Tuesday, September 11, 2018


Wednesday, March 13th 2013. That was the day I first wrote about a new project called COWBOYS CAN FLY, an adaptation of Ken Smith's novel of the same name. Five years down the line, and despite the love from everyone who's read it, it has never gone into production. That's why producer Sean Langton and I are now looking to make the film ourselves.
You never really know where a project will go when you start it and each journey is different, but I absolutely love the optimism a great idea can ignite. Here's what I had to say about the novel five years ago. 


A few weeks ago a friend phoned me up and asked me to read a short novel he had bought the rights to, with the aim of me writing the screenplay later in the year.

I was told it was an erotic gay novel about a 14-year-old boy and his first love and I knew it wasn't something that really appealed to me. Don't get me wrong, I'm not homophobic, far from it in fact, it's just not a subject matter I have an interest in writing. I've never even attempted a rom-com for goodness sake. Anyone who is familiar with my writing knows I like to write dark character-based drama, the dark side of human nature and what we do to others because of our own selfish needs and desires. A romantic story of love and friendship couldn't be further from my comfort zone. But as I'm as good as my word I read the novel so I could at least give my friend my thoughts on it.

The book surprised me! In fact, it knocked me for six. So when I'd read about halfway I phoned my friend up and told him I was writing the screenplay. That was all it took, just half the novel, to get me hooked.

What appealed to me was the growth of the relationship and how both boys learnt from each other and grew into men. It wasn't pornographic, it wasn't overly erotic, it was just a wonderful love story of two friends. It reminded me a lot of growing up in the Leicestershire countryside, staying out all day during the summer, exploring, adventuring and climbing trees, days that my parents didn't have to worry about where I was or what I was up to. Those were the days of true freedom modern children, in our overprotective society, will never know. And reading that novel took me back to a time I long thought I had lost.

I finished the novel yesterday and I still know I've made the right choice to write the screenplay. You might be offered something that isn't your cup of tea at some point in your career. Don't turn it down. Explore the story and see if there is something in it that surprises you, something that grabs your attention and resonates with you so strongly you have no choice but to follow it through. You just never know.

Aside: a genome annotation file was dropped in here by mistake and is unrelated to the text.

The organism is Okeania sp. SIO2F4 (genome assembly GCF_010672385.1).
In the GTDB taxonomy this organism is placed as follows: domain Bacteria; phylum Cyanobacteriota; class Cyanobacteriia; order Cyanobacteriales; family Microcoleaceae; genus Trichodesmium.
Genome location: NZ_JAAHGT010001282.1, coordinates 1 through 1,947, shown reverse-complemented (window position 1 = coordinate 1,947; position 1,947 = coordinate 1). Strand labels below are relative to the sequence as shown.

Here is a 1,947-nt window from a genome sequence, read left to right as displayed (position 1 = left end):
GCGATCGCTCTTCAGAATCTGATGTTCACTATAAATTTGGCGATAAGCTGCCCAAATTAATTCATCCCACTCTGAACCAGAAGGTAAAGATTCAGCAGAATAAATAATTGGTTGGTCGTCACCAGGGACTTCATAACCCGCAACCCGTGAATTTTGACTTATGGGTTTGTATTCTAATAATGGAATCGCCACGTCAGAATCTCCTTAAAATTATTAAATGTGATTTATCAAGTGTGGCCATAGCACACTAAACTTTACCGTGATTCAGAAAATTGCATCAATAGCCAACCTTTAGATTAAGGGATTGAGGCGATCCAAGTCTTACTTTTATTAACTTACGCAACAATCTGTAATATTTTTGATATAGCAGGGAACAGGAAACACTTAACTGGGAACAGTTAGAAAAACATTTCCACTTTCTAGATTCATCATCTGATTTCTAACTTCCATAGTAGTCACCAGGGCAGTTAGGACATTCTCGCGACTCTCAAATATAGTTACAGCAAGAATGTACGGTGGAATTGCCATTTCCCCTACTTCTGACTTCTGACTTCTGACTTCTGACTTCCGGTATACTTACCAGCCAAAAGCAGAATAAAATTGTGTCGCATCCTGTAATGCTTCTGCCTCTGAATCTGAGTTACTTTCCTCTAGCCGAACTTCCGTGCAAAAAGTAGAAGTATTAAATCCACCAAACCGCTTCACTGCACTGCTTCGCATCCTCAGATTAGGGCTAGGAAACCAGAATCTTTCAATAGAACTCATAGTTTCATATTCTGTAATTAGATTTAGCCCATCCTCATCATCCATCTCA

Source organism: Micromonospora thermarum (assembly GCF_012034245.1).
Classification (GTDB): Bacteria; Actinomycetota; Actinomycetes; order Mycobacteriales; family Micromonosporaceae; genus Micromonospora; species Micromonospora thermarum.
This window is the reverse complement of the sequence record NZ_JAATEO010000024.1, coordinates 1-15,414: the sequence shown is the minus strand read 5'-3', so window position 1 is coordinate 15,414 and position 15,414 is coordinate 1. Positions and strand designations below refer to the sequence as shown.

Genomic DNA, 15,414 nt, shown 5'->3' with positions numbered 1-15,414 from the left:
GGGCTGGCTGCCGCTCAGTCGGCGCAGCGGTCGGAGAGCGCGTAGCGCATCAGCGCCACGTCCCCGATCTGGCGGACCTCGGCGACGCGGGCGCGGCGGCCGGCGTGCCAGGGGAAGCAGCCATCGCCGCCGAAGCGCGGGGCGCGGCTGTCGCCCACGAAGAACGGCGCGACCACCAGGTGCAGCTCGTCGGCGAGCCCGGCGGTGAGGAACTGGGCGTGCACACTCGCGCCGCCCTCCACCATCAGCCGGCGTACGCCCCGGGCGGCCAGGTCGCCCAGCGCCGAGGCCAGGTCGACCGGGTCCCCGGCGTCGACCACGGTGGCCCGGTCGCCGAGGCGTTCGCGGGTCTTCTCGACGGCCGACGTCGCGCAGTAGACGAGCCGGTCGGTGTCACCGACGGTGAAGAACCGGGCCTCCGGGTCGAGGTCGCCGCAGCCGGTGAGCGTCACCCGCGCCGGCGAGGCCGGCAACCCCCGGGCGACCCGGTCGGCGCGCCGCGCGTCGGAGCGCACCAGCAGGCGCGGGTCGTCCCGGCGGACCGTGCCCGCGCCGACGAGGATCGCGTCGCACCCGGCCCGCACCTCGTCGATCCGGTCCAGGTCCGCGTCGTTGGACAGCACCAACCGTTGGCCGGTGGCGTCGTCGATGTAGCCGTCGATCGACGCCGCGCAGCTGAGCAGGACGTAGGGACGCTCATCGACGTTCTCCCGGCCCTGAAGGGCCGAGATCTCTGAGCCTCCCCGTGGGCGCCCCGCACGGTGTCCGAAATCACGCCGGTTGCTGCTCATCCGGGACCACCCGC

If you are wondering what the book was that grabbed my imagination so, then you should hunt it down and read it. The book is called Cowboys Can Fly by Ken Smith.

Happy writing!

Tuesday, September 04, 2018


Judging by the number of phone calls, emails and messages of support I received, last week's blog seemed to resonate with a lot of writers. It made me realise that thinking of quitting writing is more common than I first thought. It's something most writers tussle with at some point in their career. It also made me think about how much pressure us writers (new and professional alike) put on ourselves to earn a living from our words.

Taking a step backwards felt like a failure, the last resort only to be taken when the desperation to succeed becomes unmanageable and all your options are finally exhausted. I was convinced that all the work I had put in over the years had been for nothing, that my dream job was over and I'd never work again. That's why I was determined to walk away for good, to end the torment once and for all, because I didn't think I could go through such a huge disappointment like that again. I now know this was an extreme reaction to what was nothing more than a stumble in the rollercoaster ride that is being a professional writer. I needed to take a step back, reassess where I was, where I wanted to be and how I was going to get there. Most of all I knew I had to take the pressure off myself to give myself breathing space and find my mojo again. A full-time job is going to do that.

Deep down I knew I could never really give up, that in one form or other I would continue writing. But what I discovered from those that reached out to me, is that even the most successful writers have had to take a step back at least once in their career. There's no shame in it, it's just a blip, an experience that will help you move forward again when you're ready. A lot of writers have second jobs, whether they're related to what they want to do or not, so they can continue to do what they love unpressured. Working a job that isn't in the industry has an advantage as it gives you a break from the intensity of writing and thinking about writing, allowing you to relax and your creativity the freedom it needs to flourish.

Equally, as you're trying to forge a career it's easy to think you haven't made it while you're still working a full-time day job. The truth is that if you're working you're earning, which in turn will allow you to write without the pressure of where your next mortgage payment is coming from. Believe me, you don't know what a relief that is.

At the end of the day, you have to do what you need to do to keep writing and also bring the money in to pay the bills. If that means going back to a full-time job temporarily to find your feet again, then that's what you have to do. It's what I'm going to do.

Happy writing!